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Watson family earns award for conservation efforts at Wetmore Farms

WOODLEAF — Conservation runs in the family at Wetmore Farms.

Now they’ve got two awards to prove it.

The farm, which spans about 450 rolling acres in western Rowan County, was founded by William H. Wetmore in 1908. It was originally a cotton and wheat operation, but transitioned to dairy in the 1930s. The Wetmores changed to row crops and peaches until the 1980s, when the first tomato crop was grown.

The farm, which now specializes in growing a variety of vegetables and also produces beef, is managed by Artie and Libby Watson and their children, Jacob and Laura. Artie, who met Libby when they were in kindergarten, started working at Wetmore Farms for Libby’s father and uncle when he was  a teenager..

“I never did leave,” Artie said.

Like the generations of farmers before them, the Watsons operate Wetmore Farms with conservation practices at the forefront. Those practices have earned them the Outstanding Conservation Farm Family of the year award for both the area and the mountain region from the N.C. Department of Ag and Consumer Services. The family placed second overall in this year’s competition, finishing behind a farm from the eastern region.

“It’s an honor,” Libby said. “We try to take steps to keep the soil healthy and the environment healthy because our next generation is hoping to start doing it and you have to take care of it for them.”

Founded over 100 years ago, Wetmore Farms is one of the state’s century farms. A variety of crops, produce and livestock have been raised at the roughly 450-acre farm. The farm currently grows vegetables ranging from tomatoes to squash and raises beef cattle, in addition to growing soybeans and corn. Ben Stansell/Salisbury Post

This is actually the second time the farm has received the award. Libby’s grandfather, father, uncle and Artie were recipients of the same honor in 1984. However, the family’s conservation efforts started decades before then.

“Libby’s grandfather was one of the first to do no-till with corn,” Artie said. “They were one of the leaders in conservation back in the ’30s and ’40s.”

While the family’s first endeavor into no-till practices didn’t initially pan out. They tried again a few years later after more effective herbicides were available.

“They didn’t quit, they didn’t give up,” Artie said. “That’s what farming is.”

Over time, the family added more conservation practices to the mix. To prevent soil erosion, the family has implemented terraces, installed waterways through fields and borders around them and continues practicing no-till or conservation tillage, as well as crop rotation.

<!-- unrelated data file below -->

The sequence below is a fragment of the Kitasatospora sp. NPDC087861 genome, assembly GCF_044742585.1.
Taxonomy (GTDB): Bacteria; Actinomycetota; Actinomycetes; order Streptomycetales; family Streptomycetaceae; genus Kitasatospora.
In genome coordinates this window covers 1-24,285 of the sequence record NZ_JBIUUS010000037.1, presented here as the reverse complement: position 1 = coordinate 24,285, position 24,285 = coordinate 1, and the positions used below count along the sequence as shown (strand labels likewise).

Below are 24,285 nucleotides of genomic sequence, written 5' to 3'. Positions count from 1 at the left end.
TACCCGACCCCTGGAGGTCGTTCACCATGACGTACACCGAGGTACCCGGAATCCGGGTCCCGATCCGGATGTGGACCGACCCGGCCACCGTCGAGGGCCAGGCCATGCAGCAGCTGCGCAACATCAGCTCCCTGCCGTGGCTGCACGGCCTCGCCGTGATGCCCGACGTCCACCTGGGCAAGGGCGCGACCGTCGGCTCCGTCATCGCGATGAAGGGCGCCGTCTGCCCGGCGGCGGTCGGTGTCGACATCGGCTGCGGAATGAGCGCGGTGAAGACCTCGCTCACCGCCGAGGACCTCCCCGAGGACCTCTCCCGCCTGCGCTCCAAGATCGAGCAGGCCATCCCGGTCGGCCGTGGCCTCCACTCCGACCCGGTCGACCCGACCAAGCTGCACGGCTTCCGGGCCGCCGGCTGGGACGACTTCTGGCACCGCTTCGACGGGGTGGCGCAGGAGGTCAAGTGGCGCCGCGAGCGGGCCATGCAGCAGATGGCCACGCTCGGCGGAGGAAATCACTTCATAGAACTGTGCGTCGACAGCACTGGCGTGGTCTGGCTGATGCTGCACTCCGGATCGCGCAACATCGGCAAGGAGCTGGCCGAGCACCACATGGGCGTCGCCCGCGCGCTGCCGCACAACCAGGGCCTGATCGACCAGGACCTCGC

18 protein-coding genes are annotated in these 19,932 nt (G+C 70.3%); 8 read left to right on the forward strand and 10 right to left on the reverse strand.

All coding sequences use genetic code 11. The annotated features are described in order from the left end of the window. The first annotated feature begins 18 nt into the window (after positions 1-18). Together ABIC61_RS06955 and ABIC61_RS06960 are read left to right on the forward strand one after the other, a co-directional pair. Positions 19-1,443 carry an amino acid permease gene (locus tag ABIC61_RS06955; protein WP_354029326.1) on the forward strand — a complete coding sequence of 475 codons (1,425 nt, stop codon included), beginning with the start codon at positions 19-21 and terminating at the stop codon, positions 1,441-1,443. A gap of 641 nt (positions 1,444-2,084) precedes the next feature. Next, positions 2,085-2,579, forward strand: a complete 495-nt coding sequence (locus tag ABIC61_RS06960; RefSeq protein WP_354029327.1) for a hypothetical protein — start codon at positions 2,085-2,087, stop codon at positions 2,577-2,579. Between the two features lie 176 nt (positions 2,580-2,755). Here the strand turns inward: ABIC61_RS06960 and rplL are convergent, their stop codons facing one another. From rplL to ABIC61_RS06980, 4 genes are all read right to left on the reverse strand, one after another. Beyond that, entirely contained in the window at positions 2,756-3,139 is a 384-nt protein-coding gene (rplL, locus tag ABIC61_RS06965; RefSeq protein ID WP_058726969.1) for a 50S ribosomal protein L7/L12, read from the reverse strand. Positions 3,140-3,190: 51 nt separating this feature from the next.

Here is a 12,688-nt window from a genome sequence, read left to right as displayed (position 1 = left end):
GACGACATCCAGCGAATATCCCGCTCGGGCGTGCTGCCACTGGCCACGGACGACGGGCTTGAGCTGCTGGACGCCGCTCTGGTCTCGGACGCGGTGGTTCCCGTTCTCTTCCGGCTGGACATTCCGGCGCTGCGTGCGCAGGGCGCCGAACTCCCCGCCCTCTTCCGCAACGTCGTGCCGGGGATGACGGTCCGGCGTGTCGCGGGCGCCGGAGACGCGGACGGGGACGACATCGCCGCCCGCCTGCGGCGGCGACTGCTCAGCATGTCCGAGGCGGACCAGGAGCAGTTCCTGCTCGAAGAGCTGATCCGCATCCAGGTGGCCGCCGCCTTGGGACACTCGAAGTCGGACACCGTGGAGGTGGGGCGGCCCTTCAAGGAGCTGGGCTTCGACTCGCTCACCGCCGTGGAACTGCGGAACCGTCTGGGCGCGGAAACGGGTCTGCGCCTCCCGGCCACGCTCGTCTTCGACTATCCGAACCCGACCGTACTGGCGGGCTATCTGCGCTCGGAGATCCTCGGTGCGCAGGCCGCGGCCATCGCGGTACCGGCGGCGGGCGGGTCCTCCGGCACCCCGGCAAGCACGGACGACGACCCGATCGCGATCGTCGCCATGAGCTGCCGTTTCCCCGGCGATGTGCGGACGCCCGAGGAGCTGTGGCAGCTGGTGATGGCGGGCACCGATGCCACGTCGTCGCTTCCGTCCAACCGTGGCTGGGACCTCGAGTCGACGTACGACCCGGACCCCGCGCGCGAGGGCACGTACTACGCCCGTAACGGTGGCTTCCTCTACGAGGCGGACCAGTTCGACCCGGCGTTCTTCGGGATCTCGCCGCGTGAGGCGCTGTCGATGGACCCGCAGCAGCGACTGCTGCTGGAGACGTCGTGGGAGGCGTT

“That’s our livelihood, that soil,” Artie said. “If we don’t have that, we don’t farm.”

To conserve water, the Watsons use drip irrigation to direct water and nutrients right to the plants, with limited waste. They also use a watering system for their beef cattle, instead of letting them roam free and drink from nearby creeks.

Jacob and Laura Watson hold up framed articles written about their family’s conservation efforts at Wetmore Farms. The siblings are the sixth generation to farm the property in Woodleaf. Ben Stansell/Salisbury Post

The conservation efforts at Wetmore Farms will continue with the sixth generation — siblings Jacob and Laura Watson. The brother and sister duo are already working on the farm. 

From the time that he was a child, Jacob always planned on inheriting the agricultural legacy of his family.

“It’s all I’ve ever done,” Jacob said. “I never had another job outside of working here.”

Nor has he wanted one.

When he wasn’t riding the tractor with his father, young Jacob was playing with farm-themed toys on his bedroom floor. He went through a two-year agricultural program at North Carolina State and now helps Artie run the field side of the farm.

Like his father, Jacob has a deep respect for conservation.

“You’ve got to take care of your ground, or it’s not going to take care of you,” Jacob said.

Unlike her brother, Laura wasn’t always sold on settling down at the farm. She actually was on track for a career in dental hygiene, but decided to go back to school to get a degree in agriculture business management. She now focuses on the market side of the operation, where the farm sells its fresh produce and meat.

The Watsons will receive the district award at a banquet to be held later this fall and will be given the state award at a banquet early next year. Although it will be nice to add some hardware to the farm’s collection, the family isn’t overly focused on the awards.

“The stuff we’re doing that they look at, regardless of an award, is something you’ve got to do,” Jacob said. “It is good that somebody recognizes you for it.”

Wetmore Farms is located at 175 Farm Dr. in Woodleaf and can be reached by calling 704-278-2028. Wetmore Farms’ produce and beef can be found at the on-farm market or at a number of local, independently owned markets such as Father and Son Produce in Salisbury and Farm Fresh in Kannapolis.

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